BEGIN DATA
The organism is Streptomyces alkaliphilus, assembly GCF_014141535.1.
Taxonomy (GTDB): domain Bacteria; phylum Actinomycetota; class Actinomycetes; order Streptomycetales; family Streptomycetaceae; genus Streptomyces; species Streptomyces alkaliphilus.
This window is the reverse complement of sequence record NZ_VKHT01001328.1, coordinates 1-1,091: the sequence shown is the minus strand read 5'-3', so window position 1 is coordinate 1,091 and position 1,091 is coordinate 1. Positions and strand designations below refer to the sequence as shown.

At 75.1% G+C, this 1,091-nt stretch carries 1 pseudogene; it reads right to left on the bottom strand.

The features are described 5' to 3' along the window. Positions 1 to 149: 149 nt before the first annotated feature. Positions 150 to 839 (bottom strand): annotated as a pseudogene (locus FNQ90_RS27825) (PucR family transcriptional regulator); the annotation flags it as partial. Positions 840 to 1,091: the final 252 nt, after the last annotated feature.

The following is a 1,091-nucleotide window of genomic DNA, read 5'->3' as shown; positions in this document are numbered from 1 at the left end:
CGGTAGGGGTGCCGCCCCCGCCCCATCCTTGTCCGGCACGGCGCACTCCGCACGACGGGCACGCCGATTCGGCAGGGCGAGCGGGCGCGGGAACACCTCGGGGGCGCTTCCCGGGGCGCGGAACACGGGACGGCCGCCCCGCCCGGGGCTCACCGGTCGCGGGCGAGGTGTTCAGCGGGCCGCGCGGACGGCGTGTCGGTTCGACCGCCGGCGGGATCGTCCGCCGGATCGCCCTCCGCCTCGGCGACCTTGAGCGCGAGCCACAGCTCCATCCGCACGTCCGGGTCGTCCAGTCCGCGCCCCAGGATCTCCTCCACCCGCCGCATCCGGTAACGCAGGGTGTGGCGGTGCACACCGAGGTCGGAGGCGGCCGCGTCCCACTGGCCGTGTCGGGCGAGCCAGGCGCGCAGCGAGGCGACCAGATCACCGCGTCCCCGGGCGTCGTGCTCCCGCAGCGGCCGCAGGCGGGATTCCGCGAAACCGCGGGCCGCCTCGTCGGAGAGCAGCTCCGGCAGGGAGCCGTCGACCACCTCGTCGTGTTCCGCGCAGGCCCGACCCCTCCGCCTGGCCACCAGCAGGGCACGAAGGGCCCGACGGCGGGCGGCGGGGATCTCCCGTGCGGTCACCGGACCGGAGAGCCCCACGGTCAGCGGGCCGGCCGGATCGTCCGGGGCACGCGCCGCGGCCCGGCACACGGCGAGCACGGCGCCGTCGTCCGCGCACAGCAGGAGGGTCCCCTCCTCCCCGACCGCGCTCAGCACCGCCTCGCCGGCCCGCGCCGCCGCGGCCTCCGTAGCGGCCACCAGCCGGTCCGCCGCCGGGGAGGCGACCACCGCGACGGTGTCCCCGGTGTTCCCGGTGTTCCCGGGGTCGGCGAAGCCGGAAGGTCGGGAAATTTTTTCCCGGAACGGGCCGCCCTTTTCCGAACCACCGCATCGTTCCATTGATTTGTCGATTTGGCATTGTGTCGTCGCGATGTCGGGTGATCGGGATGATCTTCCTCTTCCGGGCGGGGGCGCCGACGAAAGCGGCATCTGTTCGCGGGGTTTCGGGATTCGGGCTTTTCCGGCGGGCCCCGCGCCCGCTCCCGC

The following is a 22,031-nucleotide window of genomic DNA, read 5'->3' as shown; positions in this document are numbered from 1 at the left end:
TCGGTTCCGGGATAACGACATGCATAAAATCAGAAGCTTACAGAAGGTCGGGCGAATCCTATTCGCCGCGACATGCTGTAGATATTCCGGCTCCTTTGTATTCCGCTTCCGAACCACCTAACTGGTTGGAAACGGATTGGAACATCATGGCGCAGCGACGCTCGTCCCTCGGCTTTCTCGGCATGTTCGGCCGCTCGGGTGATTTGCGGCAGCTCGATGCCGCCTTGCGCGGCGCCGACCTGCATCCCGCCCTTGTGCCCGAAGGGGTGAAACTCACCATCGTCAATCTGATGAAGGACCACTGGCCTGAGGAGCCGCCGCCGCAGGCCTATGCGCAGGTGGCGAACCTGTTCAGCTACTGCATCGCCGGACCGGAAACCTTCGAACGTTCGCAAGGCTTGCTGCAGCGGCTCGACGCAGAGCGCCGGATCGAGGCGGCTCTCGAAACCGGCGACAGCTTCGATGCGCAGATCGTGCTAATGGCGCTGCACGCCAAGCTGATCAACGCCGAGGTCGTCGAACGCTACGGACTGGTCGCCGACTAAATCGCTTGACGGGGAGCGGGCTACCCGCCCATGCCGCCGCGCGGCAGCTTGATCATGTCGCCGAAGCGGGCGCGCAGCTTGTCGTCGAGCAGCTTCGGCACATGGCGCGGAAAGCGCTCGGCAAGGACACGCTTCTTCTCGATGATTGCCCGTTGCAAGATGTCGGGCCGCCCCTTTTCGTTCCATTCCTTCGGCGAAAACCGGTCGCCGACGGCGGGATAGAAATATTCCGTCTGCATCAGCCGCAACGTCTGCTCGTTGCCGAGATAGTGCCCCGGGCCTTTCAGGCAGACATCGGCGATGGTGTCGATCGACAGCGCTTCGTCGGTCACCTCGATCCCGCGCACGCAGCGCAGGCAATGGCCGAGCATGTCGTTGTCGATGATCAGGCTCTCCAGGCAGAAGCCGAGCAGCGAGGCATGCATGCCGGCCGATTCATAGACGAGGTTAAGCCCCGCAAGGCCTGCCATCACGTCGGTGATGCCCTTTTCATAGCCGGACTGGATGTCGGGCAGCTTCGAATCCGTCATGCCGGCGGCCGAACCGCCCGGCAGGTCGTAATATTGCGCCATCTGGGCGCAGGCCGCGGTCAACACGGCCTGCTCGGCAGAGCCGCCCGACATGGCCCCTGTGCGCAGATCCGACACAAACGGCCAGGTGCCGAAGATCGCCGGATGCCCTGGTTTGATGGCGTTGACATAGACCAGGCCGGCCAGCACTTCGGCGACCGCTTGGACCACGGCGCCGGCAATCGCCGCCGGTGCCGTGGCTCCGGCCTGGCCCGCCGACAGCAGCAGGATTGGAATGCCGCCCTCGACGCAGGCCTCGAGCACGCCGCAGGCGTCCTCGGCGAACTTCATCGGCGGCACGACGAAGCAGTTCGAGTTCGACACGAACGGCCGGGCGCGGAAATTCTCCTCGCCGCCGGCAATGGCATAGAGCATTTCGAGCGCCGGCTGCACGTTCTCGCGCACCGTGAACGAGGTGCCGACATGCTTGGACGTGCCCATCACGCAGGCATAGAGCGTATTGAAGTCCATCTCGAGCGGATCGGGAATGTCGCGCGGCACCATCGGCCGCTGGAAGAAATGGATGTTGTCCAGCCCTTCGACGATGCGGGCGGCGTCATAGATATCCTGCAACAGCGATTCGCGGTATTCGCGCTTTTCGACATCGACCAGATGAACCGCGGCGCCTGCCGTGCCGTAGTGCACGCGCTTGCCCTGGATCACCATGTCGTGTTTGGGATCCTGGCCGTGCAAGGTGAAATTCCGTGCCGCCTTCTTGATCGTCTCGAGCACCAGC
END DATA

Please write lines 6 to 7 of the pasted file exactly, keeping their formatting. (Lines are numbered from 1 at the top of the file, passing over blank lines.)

The following is a 1,091-nucleotide window of genomic DNA, read 5'->3' as shown; positions in this document are numbered from 1 at the left end:
CGGTAGGGGTGCCGCCCCCGCCCCATCCTTGTCCGGCACGGCGCACTCCGCACGACGGGCACGCCGATTCGGCAGGGCGAGCGGGCGCGGGAACACCTCGGGGGCGCTTCCCGGGGCGCGGAACACGGGACGGCCGCCCCGCCCGGGGCTCACCGGTCGCGGGCGAGGTGTTCAGCGGGCCGCGCGGACGGCGTGTCGGTTCGACCGCCGGCGGGATCGTCCGCCGGATCGCCCTCCGCCTCGGCGACCTTGAGCGCGAGCCACAGCTCCATCCGCACGTCCGGGTCGTCCAGTCCGCGCCCCAGGATCTCCTCCACCCGCCGCATCCGGTAACGCAGGGTGTGGCGGTGCACACCGAGGTCGGAGGCGGCCGCGTCCCACTGGCCGTGTCGGGCGAGCCAGGCGCGCAGCGAGGCGACCAGATCACCGCGTCCCCGGGCGTCGTGCTCCCGCAGCGGCCGCAGGCGGGATTCCGCGAAACCGCGGGCCGCCTCGTCGGAGAGCAGCTCCGGCAGGGAGCCGTCGACCACCTCGTCGTGTTCCGCGCAGGCCCGACCCCTCCGCCTGGCCACCAGCAGGGCACGAAGGGCCCGACGGCGGGCGGCGGGGATCTCCCGTGCGGTCACCGGACCGGAGAGCCCCACGGTCAGCGGGCCGGCCGGATCGTCCGGGGCACGCGCCGCGGCCCGGCACACGGCGAGCACGGCGCCGTCGTCCGCGCACAGCAGGAGGGTCCCCTCCTCCCCGACCGCGCTCAGCACCGCCTCGCCGGCCCGCGCCGCCGCGGCCTCCGTAGCGGCCACCAGCCGGTCCGCCGCCGGGGAGGCGACCACCGCGACGGTGTCCCCGGTGTTCCCGGTGTTCCCGGGGTCGGCGAAGCCGGAAGGTCGGGAAATTTTTTCCCGGAACGGGCCGCCCTTTTCCGAACCACCGCATCGTTCCATTGATTTGTCGATTTGGCATTGTGTCGTCGCGATGTCGGGTGATCGGGATGATCTTCCTCTTCCGGGCGGGGGCGCCGACGAAAGCGGCATCTGTTCGCGGGGTTTCGGGATTCGGGCTTTTCCGGCGGGCCCCGCGCCCGCTCCCGC